One study published in the Journal of the International Society of Sport Nutrition suggests there this hydrating drink can stand up to high-electrolyte drinks in the replenishing category, with less calories and more natural nutrients. (5) Another study published in the Journal of Physiological Anthropology and Applied Human Science suggests sodium-infused coconut water and regular sport’s drinks perform on par as well. (6)
Of course, plain water can fuel average workouts too, but when it comes to intense workouts, you can opt for coconut water instead of high calories and fructose-filled options. Just be sure your coconut water uses pure and true ingredients and is free of added sugars.
Pure Planet Coconut Water
Coconut water is already great, so some superfood-help can only make it more awesome! That’s why we carefully crafted our premium coconut water blends.
- Joint Rescue: Optimized with tumeric and black pepper, this blend promotes healthy joints–for athletes and non-athlete’s alike!
- Rehydrate: Mixed with ginger, mineral salts and rooibos, this blend provides boosted hydration support, supporting electrolyte balance.
- Energy: Specially-designed with yerbe mate and rhodiola root, this blend promotes stable energy.
Stay hydrated, friends!
- Shapiro, A., Tümer, N., Gao, Y., Cheng, K. Y., & Scarpace, P. J. (2011). Prevention and reversal of diet-induced leptin resistance with a sugar-free diet despite high fat content. British Journal of Nutrition, 106(3), 390-397.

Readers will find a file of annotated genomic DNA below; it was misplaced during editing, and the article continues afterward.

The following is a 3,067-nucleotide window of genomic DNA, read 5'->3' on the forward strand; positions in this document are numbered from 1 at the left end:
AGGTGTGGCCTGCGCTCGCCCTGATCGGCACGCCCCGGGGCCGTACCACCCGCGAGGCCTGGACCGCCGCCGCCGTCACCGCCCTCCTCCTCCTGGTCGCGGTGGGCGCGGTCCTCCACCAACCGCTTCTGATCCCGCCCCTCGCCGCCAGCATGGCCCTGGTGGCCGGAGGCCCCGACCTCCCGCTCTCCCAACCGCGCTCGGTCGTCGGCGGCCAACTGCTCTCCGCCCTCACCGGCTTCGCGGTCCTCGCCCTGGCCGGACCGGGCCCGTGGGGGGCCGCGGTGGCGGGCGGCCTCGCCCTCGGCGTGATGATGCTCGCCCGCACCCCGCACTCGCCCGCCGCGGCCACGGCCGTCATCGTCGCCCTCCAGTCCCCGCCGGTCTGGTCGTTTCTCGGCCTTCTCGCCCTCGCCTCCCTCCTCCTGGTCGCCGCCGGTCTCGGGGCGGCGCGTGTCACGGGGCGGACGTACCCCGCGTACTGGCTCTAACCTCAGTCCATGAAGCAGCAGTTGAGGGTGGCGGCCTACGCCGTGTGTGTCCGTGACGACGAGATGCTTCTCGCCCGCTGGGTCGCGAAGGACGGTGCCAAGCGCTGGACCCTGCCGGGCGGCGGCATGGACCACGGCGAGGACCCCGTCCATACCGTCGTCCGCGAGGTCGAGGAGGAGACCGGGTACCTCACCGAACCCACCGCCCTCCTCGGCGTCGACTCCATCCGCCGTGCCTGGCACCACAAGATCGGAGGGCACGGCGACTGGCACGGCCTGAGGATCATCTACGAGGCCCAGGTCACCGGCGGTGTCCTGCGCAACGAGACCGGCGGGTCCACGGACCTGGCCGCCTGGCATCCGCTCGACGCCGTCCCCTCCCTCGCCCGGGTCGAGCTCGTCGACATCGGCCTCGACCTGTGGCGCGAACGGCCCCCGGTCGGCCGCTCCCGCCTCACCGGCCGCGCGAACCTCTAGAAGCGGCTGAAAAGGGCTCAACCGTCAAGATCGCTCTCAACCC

- Arnold, L. E., Lofthouse, N., & Hurt, E. (2012). Artificial food colors and attention-deficit/hyperactivity symptoms: conclusions to dye for. Neurotherapeutics, 9(3), 599-609.
- Malik, V. S., Schulze, M. B., & Hu, F. B. (2006). Intake of sugar-sweetened beverages and weight gain: a systematic review–. The American journal of clinical nutrition, 84(2), 274-288.
- Santos, J. L., Bispo, V. S., BC FILHO, A. D. R. I. A. N. O., Pinto, I. F., Dantas, L. S., Vasconcelos, D. F., … & Gomes, O. F. (2013). Evaluation of chemical constituents and antioxidant activity of coconut water (Cocus nucifera L.) and caffeic acid in cell culture. Anais da Academia Brasileira de Ciências, 85(4), 1235-1247.
- Kalman, D. S., Feldman, S., Krieger, D. R., & Bloomer, R. J. (2012). Comparison of coconut water and a carbohydrate-electrolyte sport drink on measures of hydration and physical performance in exercise-trained men. Journal of the International Society of Sports Nutrition, 9(1), 1.
- Saat, M., Singh, R., Sirisinghe, R. G., & Nawawi, M. (2002). Rehydration after exercise with fresh young coconut water, carbohydrate-electrolyte beverage and plain water. Journal of physiological anthropology and applied human science, 21(2), 93-104.